Oh, and could you make the math at the end a bit harder? Wouldn't it be cool if people would actually have to think?

Or perhaps not. No one would probably take the time to comment if it ment 30 minutes of calculations. Still, I'd think it was cool :p

roboppy / June 11, 2007 1:26 AM

Morten: Oh, but the band looks so Spanish!...yes, I did know. ;) I love it when bands name themselves after places they're not from. ..Okay, not really. It's kind of confusing. But I suppose a band from Barcelona wouldn't actually call themselves I'm From Barcelona, or if they did it wouldn't be in English!

If my readers had to do calculus to leave a comment on my site, no one would do it! And I've forgotten how to do calculus. A more straightforward way would be to say, "Write the number 4", but ye know, I made you think for about half a second first...

Marvo: Oh, it would look like the painting of a mentally disturbed 5 year old.

Rose: If I had any Taipei recs, I would make one... :(

jodie / June 11, 2007 2:18 AM

oh, my name in an entry! awesome. i'm glad it was useful as an excuse. (Y)

the gelato pictures are super appetizing, by the way! they'd be a good definition of food porn, methinks. hmmmmmmmm.

mj / June 11, 2007 2:18 AM

I don't like alcohol too! I think I'm made of the other half of the robot you are made of.

c / June 11, 2007 5:45 AM

i've been reading your blog for a year.. first time commenter. ahh, andrew bird!! i was grinning so much at the end of that.

your previous posts made me curious, when did you start going to live shows? i've just turned 16, and i've never seen an artist live. D: i don't know why, but i've always felt a little intimidated?

also.. great blog and pictures. :)

janet / June 11, 2007 11:59 AM

gimme that sandwich!!!!!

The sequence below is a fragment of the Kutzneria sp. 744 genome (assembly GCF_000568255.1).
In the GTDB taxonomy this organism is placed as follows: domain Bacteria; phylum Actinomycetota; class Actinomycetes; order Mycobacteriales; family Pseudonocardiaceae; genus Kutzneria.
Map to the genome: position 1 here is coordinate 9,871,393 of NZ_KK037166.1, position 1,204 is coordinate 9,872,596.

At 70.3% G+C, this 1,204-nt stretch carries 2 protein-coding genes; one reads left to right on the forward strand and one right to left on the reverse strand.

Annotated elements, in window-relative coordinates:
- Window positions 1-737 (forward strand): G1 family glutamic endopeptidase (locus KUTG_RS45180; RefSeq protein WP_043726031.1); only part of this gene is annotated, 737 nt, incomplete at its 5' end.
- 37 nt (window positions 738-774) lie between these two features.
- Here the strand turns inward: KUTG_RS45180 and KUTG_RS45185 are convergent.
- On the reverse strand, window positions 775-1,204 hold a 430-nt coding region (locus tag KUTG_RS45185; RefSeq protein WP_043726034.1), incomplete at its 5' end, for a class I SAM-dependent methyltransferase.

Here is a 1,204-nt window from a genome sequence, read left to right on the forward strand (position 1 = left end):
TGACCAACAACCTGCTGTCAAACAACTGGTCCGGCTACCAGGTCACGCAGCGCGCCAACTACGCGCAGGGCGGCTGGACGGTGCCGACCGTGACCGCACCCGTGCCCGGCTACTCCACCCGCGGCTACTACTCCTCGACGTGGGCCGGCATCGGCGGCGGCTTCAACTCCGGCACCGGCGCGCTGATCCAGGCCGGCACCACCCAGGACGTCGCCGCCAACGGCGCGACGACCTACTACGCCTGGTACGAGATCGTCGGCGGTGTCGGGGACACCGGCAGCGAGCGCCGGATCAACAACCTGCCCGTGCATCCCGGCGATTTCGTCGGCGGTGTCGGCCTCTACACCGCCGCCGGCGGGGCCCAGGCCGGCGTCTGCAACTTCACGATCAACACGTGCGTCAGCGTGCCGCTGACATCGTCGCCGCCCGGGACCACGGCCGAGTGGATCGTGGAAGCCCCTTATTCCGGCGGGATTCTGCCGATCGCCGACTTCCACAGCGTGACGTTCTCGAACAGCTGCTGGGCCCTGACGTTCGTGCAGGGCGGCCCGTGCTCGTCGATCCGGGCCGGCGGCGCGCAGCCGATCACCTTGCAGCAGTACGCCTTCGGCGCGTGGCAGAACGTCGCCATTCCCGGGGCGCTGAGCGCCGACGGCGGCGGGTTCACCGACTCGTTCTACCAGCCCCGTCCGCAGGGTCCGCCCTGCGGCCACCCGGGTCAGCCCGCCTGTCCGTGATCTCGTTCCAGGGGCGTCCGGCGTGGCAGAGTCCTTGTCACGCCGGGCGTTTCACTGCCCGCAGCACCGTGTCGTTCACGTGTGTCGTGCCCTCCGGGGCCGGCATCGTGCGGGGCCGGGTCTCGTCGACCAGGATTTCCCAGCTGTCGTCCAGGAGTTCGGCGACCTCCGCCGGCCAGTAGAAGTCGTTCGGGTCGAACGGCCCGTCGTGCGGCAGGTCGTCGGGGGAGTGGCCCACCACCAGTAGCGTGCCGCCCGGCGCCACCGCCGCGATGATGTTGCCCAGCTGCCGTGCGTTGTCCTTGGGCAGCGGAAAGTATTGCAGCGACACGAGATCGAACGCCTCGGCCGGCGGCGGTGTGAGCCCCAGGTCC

methinks I got the not best flavors at grom. i will have to give it another go some time.

Sera / June 11, 2007 12:29 PM

"Tina has already written a descriptive post about our dinner, so I'm going to steal a lot of what she said. But lemme get permission first...HEY TINA, CAN I STEAL YOUR DESCRIPTIONS? KTHNX! ...Yeah, she totally didn't hear me."

Ohhh man Robyn. That had me in stitches. My boss was wondering why I was laughing so hard. I couldn't explain.....

susannah / June 11, 2007 1:05 PM

I wanna go to Grom!! AND EVERYWHERE.

Quick question: I know Build A Green Bakery renamed themselves Birdbath, but where is it?? It's like a secret or something, the address isn't posted anywhere! Doooh.

YAY Andrew Bird!!

Kay / June 11, 2007 3:09 PM

I think GROM has really good gelato too, and I'm finding it a problem that I ordered a large on a cone and having to eat it in a cup instead.

Hey I saw you talk about that tapas place, I haven't had tapas in nyc and would like to go this week, do you know which is the restaurant in nyc for that?

Tina / June 11, 2007 3:44 PM

Oh man, I'm reading this at work. Boy, don't I need the humor...

Anyways, you could've used my descriptions of the food, if I knew about your photos first and borrrowed them. I totally agree with you that Salud is overpriced.

Ariel was drunk (you can tell when he's smiling for a ridiculous amount of time) but not red-faced as I was. Technically, my body is so freakin' sensitive to alcohol but I wasn't drunk. Basically, half a drink or glass of wine will make me turn red and even though I'm not tipsy.